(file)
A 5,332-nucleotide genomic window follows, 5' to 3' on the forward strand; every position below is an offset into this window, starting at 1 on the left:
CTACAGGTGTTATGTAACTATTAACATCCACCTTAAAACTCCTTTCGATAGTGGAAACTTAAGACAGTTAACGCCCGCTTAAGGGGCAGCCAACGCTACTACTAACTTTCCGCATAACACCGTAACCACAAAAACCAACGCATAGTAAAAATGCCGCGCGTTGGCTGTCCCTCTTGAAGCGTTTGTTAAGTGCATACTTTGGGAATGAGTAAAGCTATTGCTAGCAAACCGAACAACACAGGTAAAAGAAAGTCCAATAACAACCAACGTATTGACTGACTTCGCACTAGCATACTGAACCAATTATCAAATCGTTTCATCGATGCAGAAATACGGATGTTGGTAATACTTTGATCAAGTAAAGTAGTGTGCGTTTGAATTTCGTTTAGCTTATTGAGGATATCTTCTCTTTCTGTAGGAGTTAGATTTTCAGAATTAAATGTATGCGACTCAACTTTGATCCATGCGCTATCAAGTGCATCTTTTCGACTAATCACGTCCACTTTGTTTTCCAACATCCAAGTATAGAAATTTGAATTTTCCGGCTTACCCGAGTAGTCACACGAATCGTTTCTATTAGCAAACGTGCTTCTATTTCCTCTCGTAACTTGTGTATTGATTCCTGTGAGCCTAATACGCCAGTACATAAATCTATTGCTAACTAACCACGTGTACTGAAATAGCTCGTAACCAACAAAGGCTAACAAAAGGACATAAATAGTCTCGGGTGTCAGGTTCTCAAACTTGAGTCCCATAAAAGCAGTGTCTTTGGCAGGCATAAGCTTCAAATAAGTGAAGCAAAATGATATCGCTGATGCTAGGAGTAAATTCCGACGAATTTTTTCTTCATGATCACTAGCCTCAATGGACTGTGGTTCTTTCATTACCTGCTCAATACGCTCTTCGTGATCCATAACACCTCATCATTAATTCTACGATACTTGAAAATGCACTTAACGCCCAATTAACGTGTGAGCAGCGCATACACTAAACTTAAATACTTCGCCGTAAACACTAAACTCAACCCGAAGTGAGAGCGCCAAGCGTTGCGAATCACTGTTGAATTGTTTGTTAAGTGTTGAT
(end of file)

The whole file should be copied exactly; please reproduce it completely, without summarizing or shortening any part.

A 5,332-nucleotide genomic window follows, 5' to 3' on the forward strand; every position below is an offset into this window, starting at 1 on the left:
CTACAGGTGTTATGTAACTATTAACATCCACCTTAAAACTCCTTTCGATAGTGGAAACTTAAGACAGTTAACGCCCGCTTAAGGGGCAGCCAACGCTACTACTAACTTTCCGCATAACACCGTAACCACAAAAACCAACGCATAGTAAAAATGCCGCGCGTTGGCTGTCCCTCTTGAAGCGTTTGTTAAGTGCATACTTTGGGAATGAGTAAAGCTATTGCTAGCAAACCGAACAACACAGGTAAAAGAAAGTCCAATAACAACCAACGTATTGACTGACTTCGCACTAGCATACTGAACCAATTATCAAATCGTTTCATCGATGCAGAAATACGGATGTTGGTAATACTTTGATCAAGTAAAGTAGTGTGCGTTTGAATTTCGTTTAGCTTATTGAGGATATCTTCTCTTTCTGTAGGAGTTAGATTTTCAGAATTAAATGTATGCGACTCAACTTTGATCCATGCGCTATCAAGTGCATCTTTTCGACTAATCACGTCCACTTTGTTTTCCAACATCCAAGTATAGAAATTTGAATTTTCCGGCTTACCCGAGTAGTCACACGAATCGTTTCTATTAGCAAACGTGCTTCTATTTCCTCTCGTAACTTGTGTATTGATTCCTGTGAGCCTAATACGCCAGTACATAAATCTATTGCTAACTAACCACGTGTACTGAAATAGCTCGTAACCAACAAAGGCTAACAAAAGGACATAAATAGTCTCGGGTGTCAGGTTCTCAAACTTGAGTCCCATAAAAGCAGTGTCTTTGGCAGGCATAAGCTTCAAATAAGTGAAGCAAAATGATATCGCTGATGCTAGGAGTAAATTCCGACGAATTTTTTCTTCATGATCACTAGCCTCAATGGACTGTGGTTCTTTCATTACCTGCTCAATACGCTCTTCGTGATCCATAACACCTCATCATTAATTCTACGATACTTGAAAATGCACTTAACGCCCAATTAACGTGTGAGCAGCGCATACACTAAACTTAAATACTTCGCCGTAAACACTAAACTCAACCCGAAGTGAGAGCGCCAAGCGTTGCGAATCACTGTTGAATTGTTTGTTAAGTGTTGAT